Tactical Advantage - Part I
Thermal Imaging Tactics
By Kevin P. Means
San Diego Police Department
This article originally appeared in Vertical 911 Magazine.
Tactics: a mode of procedure for gaining advantage or success.
The use of tactics applies to any scenario in which one entity is opposed to another and is trying to gain the upper hand on an opponent. And, while no single tactic applies to all scenarios, there are some very effective ones that, if mastered, can significantly enhance the safety and effectiveness of air and ground units in most situations.
In all situations, maintaining tactical flexibility allows officers to shift gears quickly and effectively when something unexpected happens.
After aviation safety, officer safety is an aircrew’s first priority. As an aircrew, our tactics should reflect that. And, both air and ground units should have a clear understanding of how they're going to work together.
The best way to accomplish this understanding is for ground units to ride with the aircrews, and for us to attend their pre-shift lineups and discuss issues associated with our common missions. This lets ground units put a face to the voice they hear on the radio, and helps build relationships.
Our tactical opponent, meanwhile, is anyone who commits or attempts to commit a crime and then tries to escape. There are three law enforcement responses to this opponent and their actions: prevention, detection and apprehension.
Prevention is difficult to measure in terms of success. But, we do know that the high-profile presence of a law enforcement helicopter can help prevent criminal activity — even if only on a short-term basis.
Detection and apprehension is where aircrews can excel. Our effectiveness here depends on factors we can control, including: tactics, technical proficiency, crew co-ordination, air/ground unit co-ordination, and law enforcement skills and judgment. Any shortfalls in these areas can negatively impact safety and effectiveness.
Most law enforcement helicopters are similarly equipped with thermal imagers (forward-looking infrared [FLIR]), searchlights, GPS mapping systems, stabilized binoculars and a variety of radios. Night vision goggles (NVGs) are also being used by an increasing number of agencies, but, while they have some tactical uses, they primarily increase situational awareness (aviation safety).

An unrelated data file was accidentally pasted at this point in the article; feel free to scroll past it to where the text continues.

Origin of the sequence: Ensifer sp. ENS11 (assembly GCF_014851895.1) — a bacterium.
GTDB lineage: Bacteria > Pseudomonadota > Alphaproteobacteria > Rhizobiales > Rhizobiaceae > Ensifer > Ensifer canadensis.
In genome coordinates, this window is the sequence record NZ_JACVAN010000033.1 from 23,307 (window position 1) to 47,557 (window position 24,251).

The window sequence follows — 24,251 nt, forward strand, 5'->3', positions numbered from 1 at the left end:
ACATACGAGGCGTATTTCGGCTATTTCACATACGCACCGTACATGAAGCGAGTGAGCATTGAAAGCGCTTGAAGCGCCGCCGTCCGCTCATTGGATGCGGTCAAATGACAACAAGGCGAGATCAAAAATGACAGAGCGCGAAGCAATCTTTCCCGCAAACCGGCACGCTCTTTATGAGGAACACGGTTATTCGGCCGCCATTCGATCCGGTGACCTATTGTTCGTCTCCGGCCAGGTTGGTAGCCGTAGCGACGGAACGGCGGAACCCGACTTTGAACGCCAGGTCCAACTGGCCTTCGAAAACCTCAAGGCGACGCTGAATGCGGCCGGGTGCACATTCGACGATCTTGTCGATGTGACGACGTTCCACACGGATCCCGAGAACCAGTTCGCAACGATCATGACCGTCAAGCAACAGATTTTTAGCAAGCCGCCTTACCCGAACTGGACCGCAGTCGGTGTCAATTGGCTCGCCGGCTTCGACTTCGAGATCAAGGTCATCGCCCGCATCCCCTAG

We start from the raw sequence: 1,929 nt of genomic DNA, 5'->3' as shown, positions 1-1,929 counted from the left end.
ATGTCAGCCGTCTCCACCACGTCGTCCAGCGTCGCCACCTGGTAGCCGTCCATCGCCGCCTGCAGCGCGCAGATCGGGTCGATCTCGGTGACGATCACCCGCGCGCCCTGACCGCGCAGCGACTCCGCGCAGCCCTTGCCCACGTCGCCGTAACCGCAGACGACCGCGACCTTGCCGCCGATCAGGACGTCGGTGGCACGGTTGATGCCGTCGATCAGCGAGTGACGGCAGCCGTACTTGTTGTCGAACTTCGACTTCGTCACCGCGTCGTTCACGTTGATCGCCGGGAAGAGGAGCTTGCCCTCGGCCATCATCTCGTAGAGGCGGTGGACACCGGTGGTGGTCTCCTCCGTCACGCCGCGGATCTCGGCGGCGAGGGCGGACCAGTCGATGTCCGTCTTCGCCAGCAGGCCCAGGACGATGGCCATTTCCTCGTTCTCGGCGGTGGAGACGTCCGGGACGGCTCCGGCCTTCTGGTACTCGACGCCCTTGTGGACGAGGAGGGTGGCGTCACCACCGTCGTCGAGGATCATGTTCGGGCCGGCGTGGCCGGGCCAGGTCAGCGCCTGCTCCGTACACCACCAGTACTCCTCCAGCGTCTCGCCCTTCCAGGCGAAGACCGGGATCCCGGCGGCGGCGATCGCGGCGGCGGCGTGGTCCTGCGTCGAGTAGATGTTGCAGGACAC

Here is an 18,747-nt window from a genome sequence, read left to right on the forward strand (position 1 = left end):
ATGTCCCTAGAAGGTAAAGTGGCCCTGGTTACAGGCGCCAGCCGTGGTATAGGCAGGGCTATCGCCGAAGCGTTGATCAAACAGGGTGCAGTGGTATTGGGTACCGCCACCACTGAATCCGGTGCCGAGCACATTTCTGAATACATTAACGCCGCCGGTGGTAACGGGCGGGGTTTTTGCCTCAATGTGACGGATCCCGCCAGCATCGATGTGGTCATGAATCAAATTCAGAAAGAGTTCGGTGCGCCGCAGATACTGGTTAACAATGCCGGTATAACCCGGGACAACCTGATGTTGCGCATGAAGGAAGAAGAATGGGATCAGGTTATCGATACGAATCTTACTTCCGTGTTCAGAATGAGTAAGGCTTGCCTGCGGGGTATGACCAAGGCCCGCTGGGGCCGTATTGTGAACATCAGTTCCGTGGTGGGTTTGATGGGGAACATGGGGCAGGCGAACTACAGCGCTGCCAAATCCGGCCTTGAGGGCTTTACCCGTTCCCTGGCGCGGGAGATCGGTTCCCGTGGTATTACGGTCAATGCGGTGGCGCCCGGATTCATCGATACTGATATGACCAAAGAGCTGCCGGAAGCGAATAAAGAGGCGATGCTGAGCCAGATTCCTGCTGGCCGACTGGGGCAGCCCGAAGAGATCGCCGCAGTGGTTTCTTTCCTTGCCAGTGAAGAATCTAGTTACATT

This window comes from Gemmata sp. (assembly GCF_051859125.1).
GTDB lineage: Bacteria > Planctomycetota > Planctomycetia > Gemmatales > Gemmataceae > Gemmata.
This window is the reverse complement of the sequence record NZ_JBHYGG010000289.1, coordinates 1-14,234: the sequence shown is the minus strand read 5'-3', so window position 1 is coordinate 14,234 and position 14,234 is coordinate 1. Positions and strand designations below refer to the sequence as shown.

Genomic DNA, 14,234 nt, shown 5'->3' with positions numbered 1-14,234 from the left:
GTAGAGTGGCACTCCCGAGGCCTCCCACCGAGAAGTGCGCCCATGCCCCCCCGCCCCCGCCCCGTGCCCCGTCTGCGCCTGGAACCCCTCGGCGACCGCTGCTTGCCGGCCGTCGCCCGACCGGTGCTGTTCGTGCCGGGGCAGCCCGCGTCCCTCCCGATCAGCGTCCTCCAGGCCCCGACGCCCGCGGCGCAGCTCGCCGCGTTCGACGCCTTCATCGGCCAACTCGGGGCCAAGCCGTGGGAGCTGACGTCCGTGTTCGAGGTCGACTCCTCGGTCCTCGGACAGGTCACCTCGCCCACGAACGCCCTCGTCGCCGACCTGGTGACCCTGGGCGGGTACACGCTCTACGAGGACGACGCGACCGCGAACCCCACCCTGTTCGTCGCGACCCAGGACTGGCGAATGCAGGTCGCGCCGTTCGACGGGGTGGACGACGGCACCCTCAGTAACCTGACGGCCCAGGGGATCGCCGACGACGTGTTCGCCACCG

Having technology available is only one part of the equation; its effective use is the other. This begins long before we arrive at a call, with Preparation H (Preparation Helicopter), which ensures our equipment is ready to use and that we're proficient in its use. It means we turn the FLIR on well before it is needed, or practice with it before we get into a real-world scenario. That preparation can make the difference between a suspect escaping and getting caught.
On a Call
Let's examine a typical law enforcement call in a large city. It’s 1 a.m. and one or more suspects are breaking into a parked car. Ground units are about five to 10 minutes out and we have a three-minute estimated time of arrival. How do we work that call from an aircrew perspective? The first priority is to get there safely and quickly, or at least get close enough to see the suspects without alerting them. This is easier to do if we know the layout of the streets, if we're flying high enough and if we use our technology effectively.
If time permits, tactical flight officers (TFOs) should always enter the location of a call into the helicopter’s mapping system, even when the crew is familiar with the area. Why? It’s surprisingly easy for pilots to be off course by 10 or 15 degrees while en route to a call — even with familiar locations. It's also not unheard of for a crew to mistake one street for another and fly in the wrong direction. The mapping system’s information also provides several benefits: it confirms the location of the call; helps the pilot fly a direct course; and allows TFOs to familiarize themselves with the names, shapes, sizes and locations of streets near the call. This helps TFOs locate the call on the FLIR display from a distance, and helps them establish a perimeter if a suspect runs.